9. Another individual is Uri Geller, the purported spoon bender.


Well, he is a spoon bender. Any fool can bend a spoon.


Unless you’re a centipede or something like that, and it’s too big for you. What always astonished me about Geller, he appeared in libraries and men’s clubs and things like that, you see, and if you bring a spoon to him, he picks up the spoon, but he picks it up like this – with both hands. But hey! I’m 88 and I can pick up a dozen spoons in one hand!

Right, he’s got a prepped spoon.

Not necessarily, no. Now, I can hold a spoon in one hand, but Geller has to pick it up in both hands like this, he then turns away from you and says, “Come over here” and you see the arms, and the shoulders, go like this! And then when he turns back to you, he’s holding the spoon concealed in such a way that you can’t see it’s already bent. It’s hanging out of his hand like that, and then very slowly it appears to bend over.

In any case, it’s easily seen how he does it. He just slowly reveals the bend by concealing his hand like this, and it appears to have been bent. If you see it, it’s so obvious. But one thing about Geller: he is a very good magician. Magicians have to be aware of where people’s eyes are going. I swear, even with the glasses that I’m wearing, I see things out of the corners of my eyes, and I can see whether I’ve been twigged, which is the term for “discovered”. We know not to do it that way.

Geller is very good at that. Sometimes, he’ll just throw the spoon away and say, “No, I don’t want to do that anymore,” then he’ll walk across the room and do something else. He has now said that he does not want to be known as a “psychic” anymore, but wants to be known as “a mystifier.” That’s the term he told an audience. “A mystifier” doesn’t translate well into German, nor into Hungarian. And his character? He now says that his character has been completely changed, now that he’s a “mystifier”. Duh!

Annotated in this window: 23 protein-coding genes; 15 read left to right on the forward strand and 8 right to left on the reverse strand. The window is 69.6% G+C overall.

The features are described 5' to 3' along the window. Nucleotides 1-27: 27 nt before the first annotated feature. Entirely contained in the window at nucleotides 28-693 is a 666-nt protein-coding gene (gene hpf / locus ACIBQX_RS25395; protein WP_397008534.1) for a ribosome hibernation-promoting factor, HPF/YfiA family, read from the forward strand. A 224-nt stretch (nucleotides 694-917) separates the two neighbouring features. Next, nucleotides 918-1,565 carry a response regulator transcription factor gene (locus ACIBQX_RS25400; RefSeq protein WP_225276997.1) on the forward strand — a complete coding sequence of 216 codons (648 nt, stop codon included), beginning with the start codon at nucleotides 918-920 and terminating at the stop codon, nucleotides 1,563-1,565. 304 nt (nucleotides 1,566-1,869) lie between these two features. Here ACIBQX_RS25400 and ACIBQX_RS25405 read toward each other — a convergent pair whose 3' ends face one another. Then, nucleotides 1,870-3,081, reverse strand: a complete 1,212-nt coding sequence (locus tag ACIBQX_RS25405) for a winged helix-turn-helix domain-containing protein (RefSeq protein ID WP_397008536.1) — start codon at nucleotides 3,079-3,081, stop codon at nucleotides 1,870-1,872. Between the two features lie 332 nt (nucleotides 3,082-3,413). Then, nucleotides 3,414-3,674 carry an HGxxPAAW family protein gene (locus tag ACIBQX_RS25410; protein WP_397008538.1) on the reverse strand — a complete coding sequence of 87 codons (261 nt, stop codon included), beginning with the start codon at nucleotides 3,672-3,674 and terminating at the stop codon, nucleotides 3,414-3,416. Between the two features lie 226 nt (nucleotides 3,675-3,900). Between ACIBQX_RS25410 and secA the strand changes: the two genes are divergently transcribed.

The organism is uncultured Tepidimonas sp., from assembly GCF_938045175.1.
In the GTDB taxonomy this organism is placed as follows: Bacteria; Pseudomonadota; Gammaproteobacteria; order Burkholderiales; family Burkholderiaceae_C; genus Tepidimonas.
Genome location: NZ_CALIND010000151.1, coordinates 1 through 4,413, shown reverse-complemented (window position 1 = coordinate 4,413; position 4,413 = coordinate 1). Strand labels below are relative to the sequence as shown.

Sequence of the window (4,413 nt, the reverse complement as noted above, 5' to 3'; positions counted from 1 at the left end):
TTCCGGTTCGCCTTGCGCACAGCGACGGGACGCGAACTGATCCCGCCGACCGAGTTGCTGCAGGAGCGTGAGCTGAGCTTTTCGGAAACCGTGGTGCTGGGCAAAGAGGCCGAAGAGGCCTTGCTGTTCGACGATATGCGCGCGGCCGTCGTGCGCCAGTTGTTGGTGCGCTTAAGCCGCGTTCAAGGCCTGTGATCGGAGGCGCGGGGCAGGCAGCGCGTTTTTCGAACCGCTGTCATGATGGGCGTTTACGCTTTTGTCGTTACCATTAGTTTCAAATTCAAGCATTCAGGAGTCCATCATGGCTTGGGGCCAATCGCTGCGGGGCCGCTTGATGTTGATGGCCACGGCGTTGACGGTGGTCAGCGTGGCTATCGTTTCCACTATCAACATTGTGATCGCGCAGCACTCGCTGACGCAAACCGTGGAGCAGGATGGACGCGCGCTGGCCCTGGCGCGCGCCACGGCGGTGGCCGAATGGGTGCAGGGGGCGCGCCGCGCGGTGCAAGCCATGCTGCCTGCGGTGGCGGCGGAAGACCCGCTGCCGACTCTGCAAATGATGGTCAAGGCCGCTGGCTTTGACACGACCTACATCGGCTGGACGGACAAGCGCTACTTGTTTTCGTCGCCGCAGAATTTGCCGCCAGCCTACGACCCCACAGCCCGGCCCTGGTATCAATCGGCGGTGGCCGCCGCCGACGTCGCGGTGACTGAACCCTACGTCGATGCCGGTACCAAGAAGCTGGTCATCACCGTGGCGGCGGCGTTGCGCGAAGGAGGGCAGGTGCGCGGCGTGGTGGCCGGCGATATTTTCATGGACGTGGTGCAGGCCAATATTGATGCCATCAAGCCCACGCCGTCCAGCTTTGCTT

He’s very clever, no question about that, but when you – ahem! – read my 11th book called A Magician in the Laboratory, Appendix number 7 has a complete account of where two of the so-called scientists fell for Geller at Stanford Research Institute, in those days. It’s called something different today – “Stanford Research International”. They fell for it completely. They got literally – literally – millions of dollars from the government and from different agencies as well, and from the Department of Defence.

The DOD decided “There must be something to this. He must have some powers. I wonder if we could use them.” They soon found out he didn’t have any, but they’d already spent the money. Stanford Research International did very, very well off that. They’ve been happy about that ever since. If you write to them or the DOD and ask about Geller, they will not respond to you at all. They won’t answer requests for information because, I think, they’re rather hugely embarrassed over what that did to them.

Of course, they wrote books on it and everything else. They got these tens of millions of dollars in budgets to deal with. But Geller is no longer taken seriously, even in the so-called psychic world.

10. We do have accounts of just general principles. We do have surveys that do kind of take account of some countries’ level of scientific knowledge, if you take an average citizen. For instance, in the United States, belief in evolutionary theory is rather low. In Canada, it is higher by a significant margin. In the UK, it is a bit higher than in Canada.

Yes, this is something quite serious. Education with regard to science in the US has just deteriorated. It’s shameful.

11. In addition to this, people don’t need to memorize facts, necessarily, because Google and the Internet can expedite the searching of the information, but the understanding of the principles of the understanding of certain fields – evolution by natural selection, plate tectonics and continental drift, even just deep cosmic time where you’re talking about a 13.8 billion years old universe, a Big Bang cosmology universe…